AN ELABORATE key which was returned to Ilkley 50 years ago serves as a reminder of one of the most remarkable men ever to have hailed from the town.

The key had been presented to Dr Robert Collyer when he opened the new free library in 1907. And the valuable gift was given back to the town in 1969 by the widow of one of his grandsons.

Robert Collyer rose from humble beginnings to become one of the great preachers of America. His importance was apparent from the huge respect shown to him when he visited the town where he had once worked as a blacksmith.

A report in the Ilkley Gazette in 1907 said it was estimated that 1,800 people came to see the opening- the largest number ever to have congregated in Ilkley up to that point. A bust of Dr Collyer was placed in the library along with a bust of the building’s benefactor Andrew Carnegie, the hugely wealthy American philanthropist whose own life was a rags to riches story.

Portraits of both men were on the key which was presented to Dr Collyer.

A report in the Gazette in 1969 described the preacher’s early life.

“As a child Dr Collyer spent long working days in a mill in the Washburn Valley and escaped from this when he was apprenticed to Jackie Birch, an Ilkley blacksmith whose forge was in Leeds Road between Weston Road and Brook Street. After serving his time, Robert Collyer hoped to carry on the forge on the death of Birch but the Lord of the Manor thought he was too young.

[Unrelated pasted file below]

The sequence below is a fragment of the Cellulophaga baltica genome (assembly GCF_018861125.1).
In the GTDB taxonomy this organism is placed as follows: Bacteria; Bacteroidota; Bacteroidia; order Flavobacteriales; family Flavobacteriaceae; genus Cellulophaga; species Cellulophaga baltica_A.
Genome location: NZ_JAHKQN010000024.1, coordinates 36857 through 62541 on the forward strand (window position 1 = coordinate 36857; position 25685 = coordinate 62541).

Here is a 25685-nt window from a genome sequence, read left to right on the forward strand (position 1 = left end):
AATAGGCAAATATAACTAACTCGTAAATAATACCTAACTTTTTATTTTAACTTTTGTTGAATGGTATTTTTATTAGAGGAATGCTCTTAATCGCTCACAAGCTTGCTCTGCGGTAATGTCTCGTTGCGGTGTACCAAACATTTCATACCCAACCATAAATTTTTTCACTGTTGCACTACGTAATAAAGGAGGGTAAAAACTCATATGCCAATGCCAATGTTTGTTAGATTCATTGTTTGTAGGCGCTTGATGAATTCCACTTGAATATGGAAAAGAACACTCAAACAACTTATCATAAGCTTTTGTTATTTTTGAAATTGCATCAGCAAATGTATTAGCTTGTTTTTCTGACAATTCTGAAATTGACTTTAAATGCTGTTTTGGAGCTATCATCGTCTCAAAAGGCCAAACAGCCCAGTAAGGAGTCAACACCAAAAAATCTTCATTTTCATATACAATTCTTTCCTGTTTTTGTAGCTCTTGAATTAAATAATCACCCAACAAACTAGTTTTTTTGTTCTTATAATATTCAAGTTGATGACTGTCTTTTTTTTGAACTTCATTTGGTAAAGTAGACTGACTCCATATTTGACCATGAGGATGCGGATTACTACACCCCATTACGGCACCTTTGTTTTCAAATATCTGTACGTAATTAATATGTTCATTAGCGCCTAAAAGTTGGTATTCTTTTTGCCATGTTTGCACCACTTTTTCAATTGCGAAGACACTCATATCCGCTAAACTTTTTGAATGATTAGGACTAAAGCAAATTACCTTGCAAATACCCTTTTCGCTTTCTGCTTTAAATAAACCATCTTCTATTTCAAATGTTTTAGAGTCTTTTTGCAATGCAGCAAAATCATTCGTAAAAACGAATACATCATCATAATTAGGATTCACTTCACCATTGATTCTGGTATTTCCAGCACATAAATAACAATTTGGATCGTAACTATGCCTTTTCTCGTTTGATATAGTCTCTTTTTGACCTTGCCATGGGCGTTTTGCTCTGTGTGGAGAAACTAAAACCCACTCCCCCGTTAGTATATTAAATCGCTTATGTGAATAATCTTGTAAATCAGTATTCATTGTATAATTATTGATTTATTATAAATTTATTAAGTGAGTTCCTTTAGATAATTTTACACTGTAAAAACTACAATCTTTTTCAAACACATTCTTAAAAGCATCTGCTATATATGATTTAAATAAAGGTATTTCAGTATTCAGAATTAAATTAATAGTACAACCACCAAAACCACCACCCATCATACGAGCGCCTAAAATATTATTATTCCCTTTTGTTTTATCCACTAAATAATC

“He suffered a great blow when his first wife died, and eventually emigrated to the United States where his fame as a preacher began to grow in Chicago and spread to the remainder of the States and to this country when he accepted the pastorate of a church in New York.”

The paper says: “Robert Collyer loved Ilkley. He knew as much about it as anybody and more than most and never tired of proclaiming its virtues. He never forgot the village, never lost touch with it, and in its pride of association with a man who had done so much, Ilkley responded with a demonstration of affection which probably had never been seen before and certainly not since to one man.”

The opening of the library was to be the preacher’s last visit to the town he loved.

In 1912 the Ilkley Gazette recorded: “It is with profound regret we have to announce that the death has taken place, in New York, of the Rev Dr Robert Collyer, the poet-preacher and noted American divine. News reached his Yorkshire relatives last week that he was seriously ill. The life of Robert Collyer – formerly factory lad at Blubberhouses, next a blacksmith at Ilkley, and later one of the great pulpit lights of America – has been almost a romance, only it has the recommendation of actual truth.”